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  • Uploaded on Closing the back door. Barry E James MD The TakeWare Company Closing the back door Introduction. What door? Why we need to act? The nature of the threat - How bad is it? Who’s vulnerable? When will it become a practical problem?

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Closing the back door

Barry E James


The TakeWare Company


Closing the back door


  • What door? Why we need to act?
  • The nature of the threat - How bad is it?
  • Who’s vulnerable?
  • When will it become a practical problem?
  • How can it be addressed?
  • The five point action plan
  • Where can we get help?

The Threat!

Ubiquitous ‘Mass Storage’

  • Tiny outside…
  • Massive capacity inside.
  • Very Fast – comparable to hard disc
  • Easy to conceal, Unobtrusive…
  • A watch or mobile phone
  • Practically impossible to exclude from the office environment
  • Can you frisk staff and visitors?

Samsung SGH-i310 8 Gigabyte phonefeaturing an 8 gigabyte hard disc.


The Threat!

USB – FireWire ….


The Threat!

1Gb now below £15.00

Price £69.99 incVAT


The nature of the threat

The DTI Security Breaches Report 2006

  • Published 24th April 2006
  • Tracks the use and abuse of data
  • Identifies current and growing trends & threats
  • Firewalls and anti-virus
  • Large enterprises better protected than smaller firms
  • Impact of incidents much larger on smaller firms

The nature of the threat

The DTI Security Breaches Report 2006

  • Removable memory devices - Identified as the top emerging threat
  • iPods, MP3 Players, Memory sticks, Watches and even mobile phones – up to 60Gb.
  • Fast
  • Massive capacity - Gigabytes

The nature of the threat

The DTI Security Breaches Report 2006

Found that… “such devices are being used in 84 per cent of companies and, on average, a third of employees are using them in the office”.

90% of those surveyed said they were aware of the potential danger that removable media presents, and a third of organisations admitted that removable media is being used without authorisation.


The nature of the threat

The DTI Security Breaches Report 2006

"With removable media plummeting in price, soaring memory capacity and more people using them at work, companies need to be aware of how easy it is for staff to use them, lose them or take competitive information away on them, all in the palm of their hands,"

"If lost or stolen, vast amounts of valuable information could seriously expose a company to extortion, digital identity fraud, or damage to their reputation, integrity and brand."


The nature of the threat

The DTI Security Breaches Report 2006

  • Mass data theft
  • Malware and hacker tools
  • Loss of the devices
  • Insiders as well as outsiders
  • Departing and disgruntled employees
  • Coercion – some ‘mafia style’ activity

The nature of the threat


‘Opportunity makes the thief. If you give them the opportunity to access systems that they shouldn’t, then things can go wrong’

‘There seems to be a fixation on threats from the internet and external hackers but for the criminals, going the insider route is easier and there can be much more financial benefit for them’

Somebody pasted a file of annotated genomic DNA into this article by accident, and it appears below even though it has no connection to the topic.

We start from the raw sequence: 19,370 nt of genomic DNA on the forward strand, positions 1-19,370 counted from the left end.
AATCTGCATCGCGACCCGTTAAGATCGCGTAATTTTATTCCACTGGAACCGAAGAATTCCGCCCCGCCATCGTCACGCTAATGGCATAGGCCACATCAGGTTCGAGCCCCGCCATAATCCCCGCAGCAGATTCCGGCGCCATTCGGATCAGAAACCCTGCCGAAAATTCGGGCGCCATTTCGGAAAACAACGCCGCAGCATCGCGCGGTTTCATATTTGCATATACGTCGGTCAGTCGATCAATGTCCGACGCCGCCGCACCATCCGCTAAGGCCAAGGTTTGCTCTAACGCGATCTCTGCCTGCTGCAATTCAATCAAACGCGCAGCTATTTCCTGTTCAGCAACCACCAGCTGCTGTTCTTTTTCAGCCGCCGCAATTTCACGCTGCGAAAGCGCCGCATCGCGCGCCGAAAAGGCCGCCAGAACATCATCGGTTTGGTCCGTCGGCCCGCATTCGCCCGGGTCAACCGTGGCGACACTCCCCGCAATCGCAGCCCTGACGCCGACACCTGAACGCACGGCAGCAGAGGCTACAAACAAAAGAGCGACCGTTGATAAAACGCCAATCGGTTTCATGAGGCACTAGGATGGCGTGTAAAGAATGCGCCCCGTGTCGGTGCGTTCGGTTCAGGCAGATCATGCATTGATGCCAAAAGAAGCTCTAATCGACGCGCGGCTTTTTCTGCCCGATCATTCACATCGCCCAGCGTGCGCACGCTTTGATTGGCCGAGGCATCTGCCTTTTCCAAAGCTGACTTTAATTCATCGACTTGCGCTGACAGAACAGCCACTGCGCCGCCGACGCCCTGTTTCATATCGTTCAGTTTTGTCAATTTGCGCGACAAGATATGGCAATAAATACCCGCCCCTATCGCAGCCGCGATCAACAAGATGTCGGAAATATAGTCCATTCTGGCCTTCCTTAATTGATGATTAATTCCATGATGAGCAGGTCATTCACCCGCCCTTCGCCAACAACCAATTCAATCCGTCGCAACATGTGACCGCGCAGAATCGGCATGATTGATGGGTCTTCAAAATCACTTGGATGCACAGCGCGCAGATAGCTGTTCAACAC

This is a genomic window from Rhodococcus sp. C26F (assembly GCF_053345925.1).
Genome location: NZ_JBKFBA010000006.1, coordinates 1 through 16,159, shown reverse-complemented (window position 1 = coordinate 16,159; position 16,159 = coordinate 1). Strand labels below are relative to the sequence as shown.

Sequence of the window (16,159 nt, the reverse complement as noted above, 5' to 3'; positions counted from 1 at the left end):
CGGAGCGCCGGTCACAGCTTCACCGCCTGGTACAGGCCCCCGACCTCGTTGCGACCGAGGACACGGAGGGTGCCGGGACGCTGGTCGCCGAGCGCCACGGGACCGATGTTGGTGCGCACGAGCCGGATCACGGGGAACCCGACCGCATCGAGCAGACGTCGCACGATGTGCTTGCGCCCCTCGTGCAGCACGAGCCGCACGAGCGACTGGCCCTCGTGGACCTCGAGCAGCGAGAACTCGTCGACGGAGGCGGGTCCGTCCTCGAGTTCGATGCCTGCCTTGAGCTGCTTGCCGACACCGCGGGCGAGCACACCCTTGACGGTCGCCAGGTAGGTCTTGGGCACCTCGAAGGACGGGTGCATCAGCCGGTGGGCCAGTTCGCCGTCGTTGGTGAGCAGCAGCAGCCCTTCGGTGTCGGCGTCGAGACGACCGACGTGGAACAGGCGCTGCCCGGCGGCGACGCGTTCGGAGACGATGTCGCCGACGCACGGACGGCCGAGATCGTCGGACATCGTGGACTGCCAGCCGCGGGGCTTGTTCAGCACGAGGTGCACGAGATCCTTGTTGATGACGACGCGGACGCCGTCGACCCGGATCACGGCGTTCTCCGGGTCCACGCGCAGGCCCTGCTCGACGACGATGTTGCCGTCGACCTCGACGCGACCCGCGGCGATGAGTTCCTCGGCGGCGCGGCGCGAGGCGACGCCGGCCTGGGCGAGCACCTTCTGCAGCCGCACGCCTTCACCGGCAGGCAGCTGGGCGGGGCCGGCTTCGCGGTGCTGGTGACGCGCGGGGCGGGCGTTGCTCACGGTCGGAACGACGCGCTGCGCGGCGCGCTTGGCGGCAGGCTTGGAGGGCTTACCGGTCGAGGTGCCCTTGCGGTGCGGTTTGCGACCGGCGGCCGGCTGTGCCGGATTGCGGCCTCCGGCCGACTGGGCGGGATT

‘In addition, organised crime gangs have been blackmailing people inside companies to obtain information ‘


The nature of the threat

Gartner Research

"Organisations are increasingly putting themselves at risk by allowing the unauthorized and uncontrolled use of portable storage devices". “These are ideal for anyone intending to steal sensitive and valuable data… The impact of this goes beyond the commercial value of the data.”


How Bad Is the Threat?

A demonstration


How Bad Is the Threat?

A demonstration

  • PodSnaffler demonstrates how easy it is for critical data to be identified and removed from an unprotected PC automatically in seconds
  • It’s tiny and works with mobile phones and other mass unobtrusive mass storage devices
  • Fast

How Bad Is the Threat?

for more information


Who’s Vulnerable

  • If you have an unprotected PC – you are!
  • If it’s happening why don’t I hear about it?
  • Who wants to admit that their security was breached?

Who’s Vulnerable

“In a recent survey 70% of employees admitted taking information from work to which they were not entitled. As Computer Weekly has commented “anyone planning to leave will remove most of the information they want well in advance.”


What’s at risk

The Crown Jewels…

  • Customer Lists (and CRM)
  • Contracts and Proposals
  • Correspondence
  • Prospects
  • Address books
  • Price Lists
  • Sales Invoices
  • Staff Records.

What’s at risk

  • Organisations that suffer massive data loss.
  • 80% are out of business within 3 Years
  • 30% are out of business within the year.

What’s at risk

Portable Hacking Tools

  • Powerful hacking tools are starting to appear on the Internet which work from a small flashdrive, freely available:
  • Showtraf - a tool that monitors network traffic on a network and displays.
  • 'John-the-Ripper' (a password cracker)
  • Netpass - a utility used to ‘recover’ network passwords
  • Nemesis (Network intrusion tool).

When will it become a practical problem?

  • Now.
  • If your data had left the building would you even know?
  • Has it already happened?
  • After the event is too late.
  • The DTI have raised the flag.
  • The possibility is ‘out there’.
  • Employee’s leaving – it happens before you know it.

Closing the back door


“A learning experience is one of those things that says,

'You know that thing you just did? Don't do that.' ”

Douglas Adams

“Human beings, who are almost unique in having the ability to learn from the experience of others, are also remarkable for their apparent disinclination to do so.”Douglas Adams


Who’s Vulnerable

In the press…

BBC 29April

Digital cameras, MP3 players and handheld computers could be the tools that disgruntled UK employees use to sabotage computer systems or steal vital data, warn security experts.The removable memory cards inside the devices could be used to bring in software that looks for vulnerabilities on a company's internal network.